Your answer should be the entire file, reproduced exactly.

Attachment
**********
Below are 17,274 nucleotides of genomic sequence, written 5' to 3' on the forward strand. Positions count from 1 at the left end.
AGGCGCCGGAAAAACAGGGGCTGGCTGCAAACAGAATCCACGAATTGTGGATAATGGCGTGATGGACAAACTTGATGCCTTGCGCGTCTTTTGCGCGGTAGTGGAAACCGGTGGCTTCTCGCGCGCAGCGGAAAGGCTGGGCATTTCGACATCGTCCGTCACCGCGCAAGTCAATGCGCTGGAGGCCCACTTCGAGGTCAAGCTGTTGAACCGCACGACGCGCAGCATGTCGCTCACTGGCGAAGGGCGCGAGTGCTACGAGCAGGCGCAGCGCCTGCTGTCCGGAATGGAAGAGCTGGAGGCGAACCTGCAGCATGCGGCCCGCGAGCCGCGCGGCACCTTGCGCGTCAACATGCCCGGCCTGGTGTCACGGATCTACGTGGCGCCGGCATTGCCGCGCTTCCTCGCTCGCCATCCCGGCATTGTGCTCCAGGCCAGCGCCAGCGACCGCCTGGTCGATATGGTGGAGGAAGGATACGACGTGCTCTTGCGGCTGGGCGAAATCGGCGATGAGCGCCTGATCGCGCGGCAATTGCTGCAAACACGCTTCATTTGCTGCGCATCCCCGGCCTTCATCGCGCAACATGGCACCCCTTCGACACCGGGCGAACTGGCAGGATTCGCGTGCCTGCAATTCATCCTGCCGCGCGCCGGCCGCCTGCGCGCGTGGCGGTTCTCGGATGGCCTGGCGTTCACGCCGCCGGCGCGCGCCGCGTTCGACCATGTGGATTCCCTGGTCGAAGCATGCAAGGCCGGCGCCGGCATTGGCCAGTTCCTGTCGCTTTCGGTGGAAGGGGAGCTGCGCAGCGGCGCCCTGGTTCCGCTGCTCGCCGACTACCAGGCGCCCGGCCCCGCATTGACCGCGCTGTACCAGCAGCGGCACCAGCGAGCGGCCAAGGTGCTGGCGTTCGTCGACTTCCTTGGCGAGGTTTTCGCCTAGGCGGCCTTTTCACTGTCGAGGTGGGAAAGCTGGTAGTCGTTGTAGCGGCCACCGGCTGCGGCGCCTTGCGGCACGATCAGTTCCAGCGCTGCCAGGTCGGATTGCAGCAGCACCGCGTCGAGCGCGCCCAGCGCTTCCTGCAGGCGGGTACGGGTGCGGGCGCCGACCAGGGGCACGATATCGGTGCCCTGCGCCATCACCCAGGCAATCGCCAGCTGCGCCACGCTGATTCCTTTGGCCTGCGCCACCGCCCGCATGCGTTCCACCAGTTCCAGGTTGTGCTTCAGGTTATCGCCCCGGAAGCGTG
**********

Below are 17,274 nucleotides of genomic sequence, written 5' to 3' on the forward strand. Positions count from 1 at the left end.
AGGCGCCGGAAAAACAGGGGCTGGCTGCAAACAGAATCCACGAATTGTGGATAATGGCGTGATGGACAAACTTGATGCCTTGCGCGTCTTTTGCGCGGTAGTGGAAACCGGTGGCTTCTCGCGCGCAGCGGAAAGGCTGGGCATTTCGACATCGTCCGTCACCGCGCAAGTCAATGCGCTGGAGGCCCACTTCGAGGTCAAGCTGTTGAACCGCACGACGCGCAGCATGTCGCTCACTGGCGAAGGGCGCGAGTGCTACGAGCAGGCGCAGCGCCTGCTGTCCGGAATGGAAGAGCTGGAGGCGAACCTGCAGCATGCGGCCCGCGAGCCGCGCGGCACCTTGCGCGTCAACATGCCCGGCCTGGTGTCACGGATCTACGTGGCGCCGGCATTGCCGCGCTTCCTCGCTCGCCATCCCGGCATTGTGCTCCAGGCCAGCGCCAGCGACCGCCTGGTCGATATGGTGGAGGAAGGATACGACGTGCTCTTGCGGCTGGGCGAAATCGGCGATGAGCGCCTGATCGCGCGGCAATTGCTGCAAACACGCTTCATTTGCTGCGCATCCCCGGCCTTCATCGCGCAACATGGCACCCCTTCGACACCGGGCGAACTGGCAGGATTCGCGTGCCTGCAATTCATCCTGCCGCGCGCCGGCCGCCTGCGCGCGTGGCGGTTCTCGGATGGCCTGGCGTTCACGCCGCCGGCGCGCGCCGCGTTCGACCATGTGGATTCCCTGGTCGAAGCATGCAAGGCCGGCGCCGGCATTGGCCAGTTCCTGTCGCTTTCGGTGGAAGGGGAGCTGCGCAGCGGCGCCCTGGTTCCGCTGCTCGCCGACTACCAGGCGCCCGGCCCCGCATTGACCGCGCTGTACCAGCAGCGGCACCAGCGAGCGGCCAAGGTGCTGGCGTTCGTCGACTTCCTTGGCGAGGTTTTCGCCTAGGCGGCCTTTTCACTGTCGAGGTGGGAAAGCTGGTAGTCGTTGTAGCGGCCACCGGCTGCGGCGCCTTGCGGCACGATCAGTTCCAGCGCTGCCAGGTCGGATTGCAGCAGCACCGCGTCGAGCGCGCCCAGCGCTTCCTGCAGGCGGGTACGGGTGCGGGCGCCGACCAGGGGCACGATATCGGTGCCCTGCGCCATCACCCAGGCAATCGCCAGCTGCGCCACGCTGATTCCTTTGGCCTGCGCCACCGCCCGCATGCGTTCCACCAGTTCCAGGTTGTGCTTCAGGTTATCGCCCCGGAAGCGTG